The full collection boasts 58 in total - six more than your standard playing card deck. This is because four of the single casks were bottled at small quantity in 2005, however, overwhelmed by the reception they received, Ichiro issued a second bottling of the remainder of these casks (this second bottling was matured for one year longer than the first). Therefore, there are double bottlings of the following cards: Ace of Spades, the Queen of Hearts, the King of Diamonds and the Jack of Clubs. With only 120 produced of each card in 2005, they make an incredibly treasured addition to any collection.
With each release featuring a unique design, and bottle numbers extremely limited, this series has become a true collector's piece.
Examples from Ichiro's Malt Card Series
Yoshitoshi Ghost Series
The 'Ghost Series' was launched in 2013 by Stefan Van Eycken, Japanese whisky expert and author of Whisky Rising: The Definitive Guide to the Finest Whiskies and Distillers of Japan. The collection features a selection of ten limited single cask Japanese whiskies from renowned Japanese distilleries, including the lost Karuizawa, Hanyu and Yamanashi. The labels all feature Yukiyo-e artwork from Yoshitoshi's New Forms of 36 Ghosts and are seldom seen for sale on the secondary market due to their rarity - release #6 for example consisted of 28 bottles, all of which were opened in Japanese whisky bars.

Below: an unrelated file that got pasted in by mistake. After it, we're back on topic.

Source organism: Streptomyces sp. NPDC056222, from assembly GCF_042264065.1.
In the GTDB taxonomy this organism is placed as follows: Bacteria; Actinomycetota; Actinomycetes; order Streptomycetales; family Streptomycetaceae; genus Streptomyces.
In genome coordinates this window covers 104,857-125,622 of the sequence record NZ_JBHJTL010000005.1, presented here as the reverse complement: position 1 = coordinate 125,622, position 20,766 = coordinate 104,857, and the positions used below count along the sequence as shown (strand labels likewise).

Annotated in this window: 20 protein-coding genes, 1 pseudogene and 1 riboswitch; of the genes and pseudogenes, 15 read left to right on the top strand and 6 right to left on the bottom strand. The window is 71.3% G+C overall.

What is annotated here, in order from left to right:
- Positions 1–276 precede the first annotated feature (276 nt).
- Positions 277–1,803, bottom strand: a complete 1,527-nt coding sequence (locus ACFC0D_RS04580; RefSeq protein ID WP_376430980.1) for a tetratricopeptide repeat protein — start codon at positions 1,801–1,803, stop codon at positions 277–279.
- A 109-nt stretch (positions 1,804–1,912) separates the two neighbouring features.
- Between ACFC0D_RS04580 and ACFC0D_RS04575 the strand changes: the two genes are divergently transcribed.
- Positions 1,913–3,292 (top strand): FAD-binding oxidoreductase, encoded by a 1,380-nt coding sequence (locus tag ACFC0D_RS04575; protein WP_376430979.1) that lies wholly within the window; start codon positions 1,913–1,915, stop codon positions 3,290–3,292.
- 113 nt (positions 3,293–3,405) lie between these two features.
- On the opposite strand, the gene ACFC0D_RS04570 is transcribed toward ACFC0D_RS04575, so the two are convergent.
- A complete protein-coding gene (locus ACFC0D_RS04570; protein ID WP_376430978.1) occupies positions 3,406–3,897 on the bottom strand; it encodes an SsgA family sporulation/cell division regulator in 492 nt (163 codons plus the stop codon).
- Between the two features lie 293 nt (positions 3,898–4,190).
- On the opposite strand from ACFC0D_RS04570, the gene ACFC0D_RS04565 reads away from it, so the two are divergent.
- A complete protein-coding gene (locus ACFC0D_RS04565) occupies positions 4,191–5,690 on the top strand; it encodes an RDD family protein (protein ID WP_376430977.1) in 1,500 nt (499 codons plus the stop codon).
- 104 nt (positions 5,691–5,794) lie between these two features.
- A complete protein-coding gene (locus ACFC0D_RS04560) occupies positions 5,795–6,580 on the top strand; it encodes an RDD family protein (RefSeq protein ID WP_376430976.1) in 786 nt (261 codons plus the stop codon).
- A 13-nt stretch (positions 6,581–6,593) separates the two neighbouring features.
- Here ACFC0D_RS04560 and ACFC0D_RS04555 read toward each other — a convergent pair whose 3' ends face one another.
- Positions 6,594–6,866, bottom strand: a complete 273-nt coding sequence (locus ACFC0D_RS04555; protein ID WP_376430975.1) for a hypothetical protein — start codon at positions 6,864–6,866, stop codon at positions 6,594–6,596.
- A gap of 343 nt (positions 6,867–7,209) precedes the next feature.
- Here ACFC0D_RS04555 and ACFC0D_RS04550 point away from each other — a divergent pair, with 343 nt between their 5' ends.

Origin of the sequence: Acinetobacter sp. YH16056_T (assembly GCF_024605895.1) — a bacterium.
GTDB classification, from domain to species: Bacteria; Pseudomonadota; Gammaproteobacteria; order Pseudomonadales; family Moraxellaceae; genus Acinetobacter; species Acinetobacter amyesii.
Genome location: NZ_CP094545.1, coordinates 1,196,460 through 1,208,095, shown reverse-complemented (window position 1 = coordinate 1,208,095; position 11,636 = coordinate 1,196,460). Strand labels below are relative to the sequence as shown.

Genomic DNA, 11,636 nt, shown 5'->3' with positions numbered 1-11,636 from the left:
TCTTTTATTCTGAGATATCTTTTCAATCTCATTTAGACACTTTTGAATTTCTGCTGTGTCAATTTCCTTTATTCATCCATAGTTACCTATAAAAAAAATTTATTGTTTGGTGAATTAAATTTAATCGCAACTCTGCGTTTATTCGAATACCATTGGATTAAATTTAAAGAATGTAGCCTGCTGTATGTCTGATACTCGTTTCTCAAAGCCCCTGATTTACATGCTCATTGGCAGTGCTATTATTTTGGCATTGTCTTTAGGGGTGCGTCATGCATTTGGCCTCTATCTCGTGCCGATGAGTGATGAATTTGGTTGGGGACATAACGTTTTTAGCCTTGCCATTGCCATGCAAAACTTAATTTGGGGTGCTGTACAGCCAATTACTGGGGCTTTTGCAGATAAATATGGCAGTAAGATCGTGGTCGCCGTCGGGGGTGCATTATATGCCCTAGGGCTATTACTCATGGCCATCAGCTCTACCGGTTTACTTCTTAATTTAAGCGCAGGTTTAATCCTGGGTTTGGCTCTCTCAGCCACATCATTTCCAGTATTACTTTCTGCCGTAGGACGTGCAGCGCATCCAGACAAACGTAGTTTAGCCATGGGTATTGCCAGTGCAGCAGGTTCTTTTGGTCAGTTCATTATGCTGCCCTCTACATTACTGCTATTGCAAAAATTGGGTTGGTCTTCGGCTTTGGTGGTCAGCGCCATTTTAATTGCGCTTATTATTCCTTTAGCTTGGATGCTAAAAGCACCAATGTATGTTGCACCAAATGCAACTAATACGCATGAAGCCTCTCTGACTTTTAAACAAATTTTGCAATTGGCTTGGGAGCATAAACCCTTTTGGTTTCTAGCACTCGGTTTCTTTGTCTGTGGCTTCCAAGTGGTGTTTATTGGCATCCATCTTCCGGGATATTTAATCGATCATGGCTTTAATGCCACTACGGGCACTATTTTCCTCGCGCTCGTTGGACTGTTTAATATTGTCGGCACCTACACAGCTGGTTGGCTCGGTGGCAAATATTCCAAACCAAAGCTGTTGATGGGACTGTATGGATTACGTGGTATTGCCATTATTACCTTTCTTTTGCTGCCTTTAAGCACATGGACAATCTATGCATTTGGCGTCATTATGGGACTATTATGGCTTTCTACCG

Most Expensive Japanese Whiskies on Whisky Auctioneer
Yamazaki 55 Year Old 2020 Release - £425,000
Yamazaki 50 Year Old - £150,000
Whisky Auctioneer regularly welcomes rare and collectible Japanese whisky expressions in our monthly auctions. Browse all past and present lots or contact us if you are interested in selling a bottle of Japanese whisky.